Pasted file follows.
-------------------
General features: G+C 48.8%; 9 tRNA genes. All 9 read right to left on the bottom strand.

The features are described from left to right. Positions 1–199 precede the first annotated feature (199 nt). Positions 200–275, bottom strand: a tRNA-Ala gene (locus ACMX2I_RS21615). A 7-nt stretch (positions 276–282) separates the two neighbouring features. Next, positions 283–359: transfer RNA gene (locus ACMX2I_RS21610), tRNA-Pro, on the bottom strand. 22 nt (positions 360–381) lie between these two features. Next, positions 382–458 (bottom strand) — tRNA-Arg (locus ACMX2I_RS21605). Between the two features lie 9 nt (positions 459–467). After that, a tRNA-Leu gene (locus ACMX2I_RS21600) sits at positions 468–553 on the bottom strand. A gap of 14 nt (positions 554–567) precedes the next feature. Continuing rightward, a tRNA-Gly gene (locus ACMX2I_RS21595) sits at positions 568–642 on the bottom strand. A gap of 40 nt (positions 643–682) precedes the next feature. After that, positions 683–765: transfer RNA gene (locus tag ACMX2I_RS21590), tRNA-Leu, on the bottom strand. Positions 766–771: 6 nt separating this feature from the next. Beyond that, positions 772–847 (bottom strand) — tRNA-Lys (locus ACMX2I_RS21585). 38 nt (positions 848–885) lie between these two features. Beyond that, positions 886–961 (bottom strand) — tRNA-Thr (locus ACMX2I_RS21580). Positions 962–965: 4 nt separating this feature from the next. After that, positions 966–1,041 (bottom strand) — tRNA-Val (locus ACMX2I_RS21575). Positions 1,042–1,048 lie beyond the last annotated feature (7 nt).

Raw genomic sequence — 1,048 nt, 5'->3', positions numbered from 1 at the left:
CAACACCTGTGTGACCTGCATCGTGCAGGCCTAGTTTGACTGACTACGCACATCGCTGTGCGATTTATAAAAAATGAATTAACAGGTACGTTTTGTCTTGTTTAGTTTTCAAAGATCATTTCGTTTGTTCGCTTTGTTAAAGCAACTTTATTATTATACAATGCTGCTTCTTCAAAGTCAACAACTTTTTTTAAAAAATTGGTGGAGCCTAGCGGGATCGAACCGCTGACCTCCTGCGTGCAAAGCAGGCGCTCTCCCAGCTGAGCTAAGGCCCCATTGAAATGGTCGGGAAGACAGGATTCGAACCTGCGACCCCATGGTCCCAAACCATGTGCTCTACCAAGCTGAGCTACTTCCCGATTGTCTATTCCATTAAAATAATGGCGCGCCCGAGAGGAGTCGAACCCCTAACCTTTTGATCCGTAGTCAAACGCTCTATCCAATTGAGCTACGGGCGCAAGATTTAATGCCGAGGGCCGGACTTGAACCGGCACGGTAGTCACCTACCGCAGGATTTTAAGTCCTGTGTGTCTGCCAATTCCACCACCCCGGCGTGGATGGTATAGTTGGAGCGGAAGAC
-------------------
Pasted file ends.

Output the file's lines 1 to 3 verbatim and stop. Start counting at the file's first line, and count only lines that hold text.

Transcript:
General features: G+C 48.8%; 9 tRNA genes. All 9 read right to left on the bottom strand.

The features are described from left to right. Positions 1–199 precede the first annotated feature (199 nt). Positions 200–275, bottom strand: a tRNA-Ala gene (locus ACMX2I_RS21615). A 7-nt stretch (positions 276–282) separates the two neighbouring features. Next, positions 283–359: transfer RNA gene (locus ACMX2I_RS21610), tRNA-Pro, on the bottom strand. 22 nt (positions 360–381) lie between these two features. Next, positions 382–458 (bottom strand) — tRNA-Arg (locus ACMX2I_RS21605). Between the two features lie 9 nt (positions 459–467). After that, a tRNA-Leu gene (locus ACMX2I_RS21600) sits at positions 468–553 on the bottom strand. A gap of 14 nt (positions 554–567) precedes the next feature. Continuing rightward, a tRNA-Gly gene (locus ACMX2I_RS21595) sits at positions 568–642 on the bottom strand. A gap of 40 nt (positions 643–682) precedes the next feature. After that, positions 683–765: transfer RNA gene (locus tag ACMX2I_RS21590), tRNA-Leu, on the bottom strand. Positions 766–771: 6 nt separating this feature from the next. Beyond that, positions 772–847 (bottom strand) — tRNA-Lys (locus ACMX2I_RS21585). 38 nt (positions 848–885) lie between these two features. Beyond that, positions 886–961 (bottom strand) — tRNA-Thr (locus ACMX2I_RS21580). Positions 962–965: 4 nt separating this feature from the next. After that, positions 966–1,041 (bottom strand) — tRNA-Val (locus ACMX2I_RS21575). Positions 1,042–1,048 lie beyond the last annotated feature (7 nt).

Raw genomic sequence — 1,048 nt, 5'->3', positions numbered from 1 at the left: